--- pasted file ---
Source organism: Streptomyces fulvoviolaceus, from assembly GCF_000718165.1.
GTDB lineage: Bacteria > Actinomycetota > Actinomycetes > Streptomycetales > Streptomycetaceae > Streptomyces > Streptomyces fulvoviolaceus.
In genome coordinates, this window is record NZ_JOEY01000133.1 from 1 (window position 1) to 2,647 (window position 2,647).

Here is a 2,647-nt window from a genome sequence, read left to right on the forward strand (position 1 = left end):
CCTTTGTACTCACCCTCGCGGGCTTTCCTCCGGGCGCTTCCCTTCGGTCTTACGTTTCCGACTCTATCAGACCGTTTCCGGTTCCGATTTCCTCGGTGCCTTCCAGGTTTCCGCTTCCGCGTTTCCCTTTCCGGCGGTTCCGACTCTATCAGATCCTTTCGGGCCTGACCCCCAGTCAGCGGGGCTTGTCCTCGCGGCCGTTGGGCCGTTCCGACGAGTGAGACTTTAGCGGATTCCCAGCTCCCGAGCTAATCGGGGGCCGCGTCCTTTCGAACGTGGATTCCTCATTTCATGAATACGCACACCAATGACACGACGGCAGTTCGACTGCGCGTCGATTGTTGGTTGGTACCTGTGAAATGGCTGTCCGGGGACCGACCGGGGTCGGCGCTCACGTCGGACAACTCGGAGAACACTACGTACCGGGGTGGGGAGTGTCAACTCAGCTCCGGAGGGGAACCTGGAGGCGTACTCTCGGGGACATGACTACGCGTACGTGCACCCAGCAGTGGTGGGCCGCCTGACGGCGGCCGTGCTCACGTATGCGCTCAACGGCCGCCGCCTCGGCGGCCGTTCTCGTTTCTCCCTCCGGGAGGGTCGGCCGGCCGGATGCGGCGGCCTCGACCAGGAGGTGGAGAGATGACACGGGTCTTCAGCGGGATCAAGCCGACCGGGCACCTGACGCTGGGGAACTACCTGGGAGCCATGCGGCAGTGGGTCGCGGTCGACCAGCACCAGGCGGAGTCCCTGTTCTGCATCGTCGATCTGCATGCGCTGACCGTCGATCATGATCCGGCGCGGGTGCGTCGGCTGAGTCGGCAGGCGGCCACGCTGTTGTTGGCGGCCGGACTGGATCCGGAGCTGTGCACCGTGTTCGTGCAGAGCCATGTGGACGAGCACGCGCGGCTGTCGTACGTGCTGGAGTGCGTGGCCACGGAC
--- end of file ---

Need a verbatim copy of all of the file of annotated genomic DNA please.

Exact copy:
Source organism: Streptomyces fulvoviolaceus, from assembly GCF_000718165.1.
GTDB lineage: Bacteria > Actinomycetota > Actinomycetes > Streptomycetales > Streptomycetaceae > Streptomyces > Streptomyces fulvoviolaceus.
In genome coordinates, this window is record NZ_JOEY01000133.1 from 1 (window position 1) to 2,647 (window position 2,647).

Here is a 2,647-nt window from a genome sequence, read left to right on the forward strand (position 1 = left end):
CCTTTGTACTCACCCTCGCGGGCTTTCCTCCGGGCGCTTCCCTTCGGTCTTACGTTTCCGACTCTATCAGACCGTTTCCGGTTCCGATTTCCTCGGTGCCTTCCAGGTTTCCGCTTCCGCGTTTCCCTTTCCGGCGGTTCCGACTCTATCAGATCCTTTCGGGCCTGACCCCCAGTCAGCGGGGCTTGTCCTCGCGGCCGTTGGGCCGTTCCGACGAGTGAGACTTTAGCGGATTCCCAGCTCCCGAGCTAATCGGGGGCCGCGTCCTTTCGAACGTGGATTCCTCATTTCATGAATACGCACACCAATGACACGACGGCAGTTCGACTGCGCGTCGATTGTTGGTTGGTACCTGTGAAATGGCTGTCCGGGGACCGACCGGGGTCGGCGCTCACGTCGGACAACTCGGAGAACACTACGTACCGGGGTGGGGAGTGTCAACTCAGCTCCGGAGGGGAACCTGGAGGCGTACTCTCGGGGACATGACTACGCGTACGTGCACCCAGCAGTGGTGGGCCGCCTGACGGCGGCCGTGCTCACGTATGCGCTCAACGGCCGCCGCCTCGGCGGCCGTTCTCGTTTCTCCCTCCGGGAGGGTCGGCCGGCCGGATGCGGCGGCCTCGACCAGGAGGTGGAGAGATGACACGGGTCTTCAGCGGGATCAAGCCGACCGGGCACCTGACGCTGGGGAACTACCTGGGAGCCATGCGGCAGTGGGTCGCGGTCGACCAGCACCAGGCGGAGTCCCTGTTCTGCATCGTCGATCTGCATGCGCTGACCGTCGATCATGATCCGGCGCGGGTGCGTCGGCTGAGTCGGCAGGCGGCCACGCTGTTGTTGGCGGCCGGACTGGATCCGGAGCTGTGCACCGTGTTCGTGCAGAGCCATGTGGACGAGCACGCGCGGCTGTCGTACGTGCTGGAGTGCGTGGCCACGGAC